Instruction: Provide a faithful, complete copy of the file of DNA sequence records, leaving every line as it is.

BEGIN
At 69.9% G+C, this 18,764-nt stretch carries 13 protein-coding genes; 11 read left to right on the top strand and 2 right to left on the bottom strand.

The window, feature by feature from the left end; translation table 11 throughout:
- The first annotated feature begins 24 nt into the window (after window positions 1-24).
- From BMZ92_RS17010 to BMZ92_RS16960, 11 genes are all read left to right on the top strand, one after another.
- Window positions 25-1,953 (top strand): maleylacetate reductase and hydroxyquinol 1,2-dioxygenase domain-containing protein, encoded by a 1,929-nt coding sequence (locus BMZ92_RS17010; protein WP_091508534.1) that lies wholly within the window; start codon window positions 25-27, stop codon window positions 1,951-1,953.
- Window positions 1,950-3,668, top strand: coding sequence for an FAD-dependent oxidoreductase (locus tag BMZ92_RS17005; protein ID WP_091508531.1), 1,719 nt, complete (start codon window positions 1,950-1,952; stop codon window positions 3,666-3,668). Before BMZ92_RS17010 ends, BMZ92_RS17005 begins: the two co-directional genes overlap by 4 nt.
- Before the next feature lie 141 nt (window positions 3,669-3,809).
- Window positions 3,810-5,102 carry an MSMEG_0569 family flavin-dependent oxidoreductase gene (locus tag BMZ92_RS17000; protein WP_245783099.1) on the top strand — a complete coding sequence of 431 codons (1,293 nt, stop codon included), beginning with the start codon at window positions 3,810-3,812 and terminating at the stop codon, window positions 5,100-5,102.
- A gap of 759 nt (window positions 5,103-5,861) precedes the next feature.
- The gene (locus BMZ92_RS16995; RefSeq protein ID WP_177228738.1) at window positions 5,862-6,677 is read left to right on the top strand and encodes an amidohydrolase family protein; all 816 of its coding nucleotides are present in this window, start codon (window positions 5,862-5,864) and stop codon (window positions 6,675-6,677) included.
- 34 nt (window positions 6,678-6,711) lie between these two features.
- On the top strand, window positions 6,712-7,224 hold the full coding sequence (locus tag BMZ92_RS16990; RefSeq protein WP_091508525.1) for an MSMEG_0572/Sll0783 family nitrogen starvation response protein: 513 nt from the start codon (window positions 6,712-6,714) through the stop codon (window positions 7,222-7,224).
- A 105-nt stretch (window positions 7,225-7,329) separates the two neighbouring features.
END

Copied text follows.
At 69.9% G+C, this 18,764-nt stretch carries 13 protein-coding genes; 11 read left to right on the top strand and 2 right to left on the bottom strand.

The window, feature by feature from the left end; translation table 11 throughout:
- The first annotated feature begins 24 nt into the window (after window positions 1-24).
- From BMZ92_RS17010 to BMZ92_RS16960, 11 genes are all read left to right on the top strand, one after another.
- Window positions 25-1,953 (top strand): maleylacetate reductase and hydroxyquinol 1,2-dioxygenase domain-containing protein, encoded by a 1,929-nt coding sequence (locus BMZ92_RS17010; protein WP_091508534.1) that lies wholly within the window; start codon window positions 25-27, stop codon window positions 1,951-1,953.
- Window positions 1,950-3,668, top strand: coding sequence for an FAD-dependent oxidoreductase (locus tag BMZ92_RS17005; protein ID WP_091508531.1), 1,719 nt, complete (start codon window positions 1,950-1,952; stop codon window positions 3,666-3,668). Before BMZ92_RS17010 ends, BMZ92_RS17005 begins: the two co-directional genes overlap by 4 nt.
- Before the next feature lie 141 nt (window positions 3,669-3,809).
- Window positions 3,810-5,102 carry an MSMEG_0569 family flavin-dependent oxidoreductase gene (locus tag BMZ92_RS17000; protein WP_245783099.1) on the top strand — a complete coding sequence of 431 codons (1,293 nt, stop codon included), beginning with the start codon at window positions 3,810-3,812 and terminating at the stop codon, window positions 5,100-5,102.
- A gap of 759 nt (window positions 5,103-5,861) precedes the next feature.
- The gene (locus BMZ92_RS16995; RefSeq protein ID WP_177228738.1) at window positions 5,862-6,677 is read left to right on the top strand and encodes an amidohydrolase family protein; all 816 of its coding nucleotides are present in this window, start codon (window positions 5,862-5,864) and stop codon (window positions 6,675-6,677) included.
- 34 nt (window positions 6,678-6,711) lie between these two features.
- On the top strand, window positions 6,712-7,224 hold the full coding sequence (locus tag BMZ92_RS16990; RefSeq protein WP_091508525.1) for an MSMEG_0572/Sll0783 family nitrogen starvation response protein: 513 nt from the start codon (window positions 6,712-6,714) through the stop codon (window positions 7,222-7,224).
- A 105-nt stretch (window positions 7,225-7,329) separates the two neighbouring features.